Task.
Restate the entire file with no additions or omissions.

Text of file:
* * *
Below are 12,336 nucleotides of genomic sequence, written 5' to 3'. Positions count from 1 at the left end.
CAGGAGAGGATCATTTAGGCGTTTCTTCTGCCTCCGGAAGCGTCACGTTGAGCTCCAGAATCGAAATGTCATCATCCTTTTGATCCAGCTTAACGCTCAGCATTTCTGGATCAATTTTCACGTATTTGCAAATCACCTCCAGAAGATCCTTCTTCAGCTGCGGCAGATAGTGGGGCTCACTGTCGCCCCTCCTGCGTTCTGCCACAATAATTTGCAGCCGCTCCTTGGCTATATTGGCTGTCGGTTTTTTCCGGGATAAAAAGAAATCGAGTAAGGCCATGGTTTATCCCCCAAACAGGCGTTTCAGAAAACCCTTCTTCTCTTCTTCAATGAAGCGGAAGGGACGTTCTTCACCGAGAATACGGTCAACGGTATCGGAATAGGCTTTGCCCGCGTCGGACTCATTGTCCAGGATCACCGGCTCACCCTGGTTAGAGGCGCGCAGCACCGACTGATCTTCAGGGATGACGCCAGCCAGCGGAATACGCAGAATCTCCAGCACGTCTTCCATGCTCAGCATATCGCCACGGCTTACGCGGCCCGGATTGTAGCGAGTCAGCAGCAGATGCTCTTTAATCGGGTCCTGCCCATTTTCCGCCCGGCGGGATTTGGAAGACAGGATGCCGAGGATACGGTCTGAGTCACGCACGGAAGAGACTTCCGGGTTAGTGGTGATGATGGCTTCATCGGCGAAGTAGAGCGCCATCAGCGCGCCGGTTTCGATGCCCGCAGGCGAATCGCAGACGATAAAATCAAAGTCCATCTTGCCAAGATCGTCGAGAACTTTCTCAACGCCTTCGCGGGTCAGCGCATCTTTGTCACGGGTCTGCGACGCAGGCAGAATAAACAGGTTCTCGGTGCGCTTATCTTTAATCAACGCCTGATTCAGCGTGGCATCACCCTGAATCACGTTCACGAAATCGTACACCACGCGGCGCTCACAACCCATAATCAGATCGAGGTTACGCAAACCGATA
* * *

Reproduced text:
Below are 12,336 nucleotides of genomic sequence, written 5' to 3'. Positions count from 1 at the left end.
CAGGAGAGGATCATTTAGGCGTTTCTTCTGCCTCCGGAAGCGTCACGTTGAGCTCCAGAATCGAAATGTCATCATCCTTTTGATCCAGCTTAACGCTCAGCATTTCTGGATCAATTTTCACGTATTTGCAAATCACCTCCAGAAGATCCTTCTTCAGCTGCGGCAGATAGTGGGGCTCACTGTCGCCCCTCCTGCGTTCTGCCACAATAATTTGCAGCCGCTCCTTGGCTATATTGGCTGTCGGTTTTTTCCGGGATAAAAAGAAATCGAGTAAGGCCATGGTTTATCCCCCAAACAGGCGTTTCAGAAAACCCTTCTTCTCTTCTTCAATGAAGCGGAAGGGACGTTCTTCACCGAGAATACGGTCAACGGTATCGGAATAGGCTTTGCCCGCGTCGGACTCATTGTCCAGGATCACCGGCTCACCCTGGTTAGAGGCGCGCAGCACCGACTGATCTTCAGGGATGACGCCAGCCAGCGGAATACGCAGAATCTCCAGCACGTCTTCCATGCTCAGCATATCGCCACGGCTTACGCGGCCCGGATTGTAGCGAGTCAGCAGCAGATGCTCTTTAATCGGGTCCTGCCCATTTTCCGCCCGGCGGGATTTGGAAGACAGGATGCCGAGGATACGGTCTGAGTCACGCACGGAAGAGACTTCCGGGTTAGTGGTGATGATGGCTTCATCGGCGAAGTAGAGCGCCATCAGCGCGCCGGTTTCGATGCCCGCAGGCGAATCGCAGACGATAAAATCAAAGTCCATCTTGCCAAGATCGTCGAGAACTTTCTCAACGCCTTCGCGGGTCAGCGCATCTTTGTCACGGGTCTGCGACGCAGGCAGAATAAACAGGTTCTCGGTGCGCTTATCTTTAATCAACGCCTGATTCAGCGTGGCATCACCCTGAATCACGTTCACGAAATCGTACACCACGCGGCGCTCACAACCCATAATCAGATCGAGGTTACGCAAACCGATA